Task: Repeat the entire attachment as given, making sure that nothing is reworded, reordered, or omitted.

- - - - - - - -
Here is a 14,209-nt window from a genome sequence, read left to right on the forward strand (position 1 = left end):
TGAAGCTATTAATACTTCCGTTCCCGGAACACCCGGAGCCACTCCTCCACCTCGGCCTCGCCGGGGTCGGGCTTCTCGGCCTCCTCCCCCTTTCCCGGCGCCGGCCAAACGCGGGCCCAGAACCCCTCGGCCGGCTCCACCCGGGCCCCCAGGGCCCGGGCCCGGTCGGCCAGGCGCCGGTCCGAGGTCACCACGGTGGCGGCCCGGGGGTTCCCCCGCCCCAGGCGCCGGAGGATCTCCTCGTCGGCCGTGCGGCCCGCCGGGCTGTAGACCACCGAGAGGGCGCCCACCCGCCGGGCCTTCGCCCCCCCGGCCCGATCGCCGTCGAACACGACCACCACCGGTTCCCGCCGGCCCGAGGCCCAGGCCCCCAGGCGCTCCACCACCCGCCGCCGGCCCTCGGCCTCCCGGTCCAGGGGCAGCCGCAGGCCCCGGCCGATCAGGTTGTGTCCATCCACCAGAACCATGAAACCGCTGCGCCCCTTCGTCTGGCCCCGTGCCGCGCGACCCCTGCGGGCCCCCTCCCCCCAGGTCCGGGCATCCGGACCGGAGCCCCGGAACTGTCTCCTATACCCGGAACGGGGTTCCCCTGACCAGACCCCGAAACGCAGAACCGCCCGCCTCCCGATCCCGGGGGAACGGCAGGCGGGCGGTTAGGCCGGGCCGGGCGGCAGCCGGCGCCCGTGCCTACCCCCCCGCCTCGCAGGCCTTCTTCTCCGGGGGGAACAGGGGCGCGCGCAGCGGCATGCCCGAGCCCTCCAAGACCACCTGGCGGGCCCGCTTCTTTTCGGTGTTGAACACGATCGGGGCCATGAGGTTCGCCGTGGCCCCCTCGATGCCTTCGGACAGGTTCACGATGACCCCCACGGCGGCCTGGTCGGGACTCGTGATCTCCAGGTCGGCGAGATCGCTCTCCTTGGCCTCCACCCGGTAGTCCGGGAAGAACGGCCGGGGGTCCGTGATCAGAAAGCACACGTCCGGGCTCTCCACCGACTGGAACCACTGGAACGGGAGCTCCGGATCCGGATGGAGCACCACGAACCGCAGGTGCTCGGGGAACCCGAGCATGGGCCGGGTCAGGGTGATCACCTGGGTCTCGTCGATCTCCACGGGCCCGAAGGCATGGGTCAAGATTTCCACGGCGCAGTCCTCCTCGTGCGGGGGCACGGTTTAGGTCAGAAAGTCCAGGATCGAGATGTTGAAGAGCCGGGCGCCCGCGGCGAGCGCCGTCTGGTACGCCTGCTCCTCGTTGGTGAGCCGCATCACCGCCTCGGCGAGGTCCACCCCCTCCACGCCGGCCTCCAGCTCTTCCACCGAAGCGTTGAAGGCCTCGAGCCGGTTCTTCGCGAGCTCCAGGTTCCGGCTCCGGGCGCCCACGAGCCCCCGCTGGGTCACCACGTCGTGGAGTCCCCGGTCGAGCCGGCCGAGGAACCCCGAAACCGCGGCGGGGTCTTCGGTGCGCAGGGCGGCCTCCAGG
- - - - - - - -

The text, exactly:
Here is a 14,209-nt window from a genome sequence, read left to right on the forward strand (position 1 = left end):
TGAAGCTATTAATACTTCCGTTCCCGGAACACCCGGAGCCACTCCTCCACCTCGGCCTCGCCGGGGTCGGGCTTCTCGGCCTCCTCCCCCTTTCCCGGCGCCGGCCAAACGCGGGCCCAGAACCCCTCGGCCGGCTCCACCCGGGCCCCCAGGGCCCGGGCCCGGTCGGCCAGGCGCCGGTCCGAGGTCACCACGGTGGCGGCCCGGGGGTTCCCCCGCCCCAGGCGCCGGAGGATCTCCTCGTCGGCCGTGCGGCCCGCCGGGCTGTAGACCACCGAGAGGGCGCCCACCCGCCGGGCCTTCGCCCCCCCGGCCCGATCGCCGTCGAACACGACCACCACCGGTTCCCGCCGGCCCGAGGCCCAGGCCCCCAGGCGCTCCACCACCCGCCGCCGGCCCTCGGCCTCCCGGTCCAGGGGCAGCCGCAGGCCCCGGCCGATCAGGTTGTGTCCATCCACCAGAACCATGAAACCGCTGCGCCCCTTCGTCTGGCCCCGTGCCGCGCGACCCCTGCGGGCCCCCTCCCCCCAGGTCCGGGCATCCGGACCGGAGCCCCGGAACTGTCTCCTATACCCGGAACGGGGTTCCCCTGACCAGACCCCGAAACGCAGAACCGCCCGCCTCCCGATCCCGGGGGAACGGCAGGCGGGCGGTTAGGCCGGGCCGGGCGGCAGCCGGCGCCCGTGCCTACCCCCCCGCCTCGCAGGCCTTCTTCTCCGGGGGGAACAGGGGCGCGCGCAGCGGCATGCCCGAGCCCTCCAAGACCACCTGGCGGGCCCGCTTCTTTTCGGTGTTGAACACGATCGGGGCCATGAGGTTCGCCGTGGCCCCCTCGATGCCTTCGGACAGGTTCACGATGACCCCCACGGCGGCCTGGTCGGGACTCGTGATCTCCAGGTCGGCGAGATCGCTCTCCTTGGCCTCCACCCGGTAGTCCGGGAAGAACGGCCGGGGGTCCGTGATCAGAAAGCACACGTCCGGGCTCTCCACCGACTGGAACCACTGGAACGGGAGCTCCGGATCCGGATGGAGCACCACGAACCGCAGGTGCTCGGGGAACCCGAGCATGGGCCGGGTCAGGGTGATCACCTGGGTCTCGTCGATCTCCACGGGCCCGAAGGCATGGGTCAAGATTTCCACGGCGCAGTCCTCCTCGTGCGGGGGCACGGTTTAGGTCAGAAAGTCCAGGATCGAGATGTTGAAGAGCCGGGCGCCCGCGGCGAGCGCCGTCTGGTACGCCTGCTCCTCGTTGGTGAGCCGCATCACCGCCTCGGCGAGGTCCACCCCCTCCACGCCGGCCTCCAGCTCTTCCACCGAAGCGTTGAAGGCCTCGAGCCGGTTCTTCGCGAGCTCCAGGTTCCGGCTCCGGGCGCCCACGAGCCCCCGCTGGGTCACCACGTCGTGGAGTCCCCGGTCGAGCCGGCCGAGGAACCCCGAAACCGCGGCGGGGTCTTCGGTGCGCAGGGCGGCCTCCAGG